The price paid figure is taken from the application to register the purchase. It is the figure included in the Transfer (the legal deed which transfers the premises from one person to the other) and referred to as the 'consideration' or purchase price. You can report an error in the price paid figure using the LR online form. In most cases errors result from typos so at first glance the figure. Do report it so they can double check and advise.
Given that I will soon spend over three hundred thousand on 3 bedroom house in Fairford I would like to have a conversation with the solicitor regarding thehome move before instructing the firm. Can this be arranged?
This is something that we encourage - we would be pleased to talk to you we do not take any clients on without you first talking to the conveyancer who will be doing your conveyancing in Fairford.There is no ‘factory style conveyancing’ - every client is an important person, not a case reference. The law firms that we put you in touch with believe that the fees you are calculated and presented to you for residential conveyancing in Fairford should be the figure that you end up paying.
I am employed by a busy estate agency in Fairford where we have experienced a few flat sales jeopardised due to short leases. I have received inconsistent advice from local Fairford conveyancing firms. Please can you shed some light as to whether the owner of a flat can instigate the lease extension process for the purchaser on completion of the sale?
Provided that the seller has been the owner for at least 2 years it is possible, to serve a Section 42 notice to commence the lease extension process and assign the benefit of the notice to the purchaser. The benefit of this is that the proposed purchaser can avoid having to wait 2 years to extend their lease. Both sets of lawyers will agree to form of assignment. The assignment has to be done before, or at the same time as completion of the disposal of the property.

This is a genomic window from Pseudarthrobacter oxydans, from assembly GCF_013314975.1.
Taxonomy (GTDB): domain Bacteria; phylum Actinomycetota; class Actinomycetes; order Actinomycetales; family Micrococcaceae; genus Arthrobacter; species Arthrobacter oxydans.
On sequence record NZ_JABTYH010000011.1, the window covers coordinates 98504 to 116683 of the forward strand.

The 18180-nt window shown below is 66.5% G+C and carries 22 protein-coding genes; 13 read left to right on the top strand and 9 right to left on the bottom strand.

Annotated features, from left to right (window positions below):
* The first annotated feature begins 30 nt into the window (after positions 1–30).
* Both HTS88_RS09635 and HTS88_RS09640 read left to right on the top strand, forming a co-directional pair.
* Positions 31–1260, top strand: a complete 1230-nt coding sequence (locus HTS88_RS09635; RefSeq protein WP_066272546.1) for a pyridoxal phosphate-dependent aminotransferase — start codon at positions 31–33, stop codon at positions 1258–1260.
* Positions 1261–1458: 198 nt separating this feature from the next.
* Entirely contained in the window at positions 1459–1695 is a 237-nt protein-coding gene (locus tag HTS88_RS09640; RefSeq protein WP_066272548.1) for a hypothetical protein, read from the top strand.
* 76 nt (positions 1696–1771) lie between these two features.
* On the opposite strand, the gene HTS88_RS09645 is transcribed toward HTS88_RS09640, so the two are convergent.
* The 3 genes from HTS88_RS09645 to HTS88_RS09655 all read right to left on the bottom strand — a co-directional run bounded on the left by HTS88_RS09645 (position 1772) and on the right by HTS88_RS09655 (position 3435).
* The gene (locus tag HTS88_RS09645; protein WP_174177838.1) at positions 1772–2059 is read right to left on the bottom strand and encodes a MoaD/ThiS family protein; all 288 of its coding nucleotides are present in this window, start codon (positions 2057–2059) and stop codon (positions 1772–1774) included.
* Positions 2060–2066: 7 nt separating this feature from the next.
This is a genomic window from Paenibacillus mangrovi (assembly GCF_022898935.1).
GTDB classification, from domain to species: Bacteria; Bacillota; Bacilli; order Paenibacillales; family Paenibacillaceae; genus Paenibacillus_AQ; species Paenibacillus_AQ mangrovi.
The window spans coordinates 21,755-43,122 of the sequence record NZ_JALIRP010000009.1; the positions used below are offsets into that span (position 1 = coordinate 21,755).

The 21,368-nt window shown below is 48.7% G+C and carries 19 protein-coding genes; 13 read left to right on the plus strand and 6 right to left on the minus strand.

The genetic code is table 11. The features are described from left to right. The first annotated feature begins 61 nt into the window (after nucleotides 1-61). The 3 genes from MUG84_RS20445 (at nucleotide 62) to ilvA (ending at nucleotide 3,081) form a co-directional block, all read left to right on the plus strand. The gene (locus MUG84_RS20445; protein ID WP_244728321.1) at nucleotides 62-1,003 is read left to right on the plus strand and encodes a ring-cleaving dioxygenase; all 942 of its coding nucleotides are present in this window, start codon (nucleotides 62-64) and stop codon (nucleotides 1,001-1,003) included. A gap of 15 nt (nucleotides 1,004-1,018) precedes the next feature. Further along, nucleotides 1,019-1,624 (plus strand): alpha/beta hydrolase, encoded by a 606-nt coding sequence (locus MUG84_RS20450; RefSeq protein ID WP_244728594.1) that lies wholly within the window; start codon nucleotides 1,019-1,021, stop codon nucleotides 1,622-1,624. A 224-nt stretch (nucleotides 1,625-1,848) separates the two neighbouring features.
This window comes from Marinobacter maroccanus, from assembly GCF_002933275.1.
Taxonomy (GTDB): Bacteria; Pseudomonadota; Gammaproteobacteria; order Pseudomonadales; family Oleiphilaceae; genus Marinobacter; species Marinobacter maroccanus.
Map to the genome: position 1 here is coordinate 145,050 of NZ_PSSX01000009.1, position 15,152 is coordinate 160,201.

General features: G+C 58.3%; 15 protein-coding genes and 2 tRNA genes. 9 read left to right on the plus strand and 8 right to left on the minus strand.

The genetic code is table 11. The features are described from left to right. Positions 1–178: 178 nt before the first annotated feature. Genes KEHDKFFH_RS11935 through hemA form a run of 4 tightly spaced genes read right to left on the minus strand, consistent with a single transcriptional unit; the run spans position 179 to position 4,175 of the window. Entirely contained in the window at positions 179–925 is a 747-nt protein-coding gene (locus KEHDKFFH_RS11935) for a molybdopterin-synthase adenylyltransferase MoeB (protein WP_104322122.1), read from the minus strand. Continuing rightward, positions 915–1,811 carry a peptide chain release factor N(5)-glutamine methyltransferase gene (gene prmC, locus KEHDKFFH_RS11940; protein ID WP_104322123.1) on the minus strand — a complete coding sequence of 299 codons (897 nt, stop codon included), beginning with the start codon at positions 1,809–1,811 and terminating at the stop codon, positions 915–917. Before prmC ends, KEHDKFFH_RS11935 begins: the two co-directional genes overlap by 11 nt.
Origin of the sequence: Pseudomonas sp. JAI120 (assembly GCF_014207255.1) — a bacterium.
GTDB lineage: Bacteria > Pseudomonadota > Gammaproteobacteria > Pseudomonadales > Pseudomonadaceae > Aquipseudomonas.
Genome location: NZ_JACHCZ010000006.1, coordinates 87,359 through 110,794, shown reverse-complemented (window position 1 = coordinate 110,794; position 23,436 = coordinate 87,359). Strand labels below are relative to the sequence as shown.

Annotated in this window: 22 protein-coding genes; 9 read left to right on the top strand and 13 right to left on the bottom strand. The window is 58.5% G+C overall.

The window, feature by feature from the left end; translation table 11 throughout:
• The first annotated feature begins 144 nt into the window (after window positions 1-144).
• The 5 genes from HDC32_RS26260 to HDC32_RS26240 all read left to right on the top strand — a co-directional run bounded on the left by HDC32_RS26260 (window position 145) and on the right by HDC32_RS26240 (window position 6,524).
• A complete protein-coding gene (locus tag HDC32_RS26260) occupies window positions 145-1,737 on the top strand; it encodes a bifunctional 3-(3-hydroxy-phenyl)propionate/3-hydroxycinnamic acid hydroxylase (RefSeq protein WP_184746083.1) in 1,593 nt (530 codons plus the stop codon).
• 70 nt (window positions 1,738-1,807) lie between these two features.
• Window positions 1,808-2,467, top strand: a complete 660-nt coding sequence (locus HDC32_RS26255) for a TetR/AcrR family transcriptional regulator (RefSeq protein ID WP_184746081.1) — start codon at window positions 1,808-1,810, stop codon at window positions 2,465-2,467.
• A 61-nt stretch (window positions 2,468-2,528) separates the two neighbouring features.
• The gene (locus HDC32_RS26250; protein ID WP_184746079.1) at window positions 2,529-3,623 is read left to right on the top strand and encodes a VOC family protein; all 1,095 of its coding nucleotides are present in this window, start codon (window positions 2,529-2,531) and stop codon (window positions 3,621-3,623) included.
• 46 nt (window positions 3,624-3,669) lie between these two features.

An alternative approach is to agree the lease extension with the freeholder either before or after the sale. If you are informally negotiating there are no rules and so you cannot insist on the landlord agreeing to grant an extension or transferring the benefit of an agreement to the buyer.
Leasehold Conveyancing in Fairford - A selection of Queries before buying
Its a good idea to discover as much as possible about the company managing the building as they will impact your use and enjoyment of the property. Being a leasehold owner you are often in the clutches of the managing agents both financially and when it comes to every day issues like the cleanliness of the common parts. You should not be shy to ask other tenants what they think of their management. Finally, investigate as to the dates that the service charges are due to the managing agents and specifically what you get for your money. What prohibitions are there in the Fairford Lease? The best form of lease structure is where the freehold interest is owned by the leaseholders. In this situation the tenants enjoy control and although a managing agent is usually employed if it is bigger than a house conversion, the managing agent is directed by the tenants.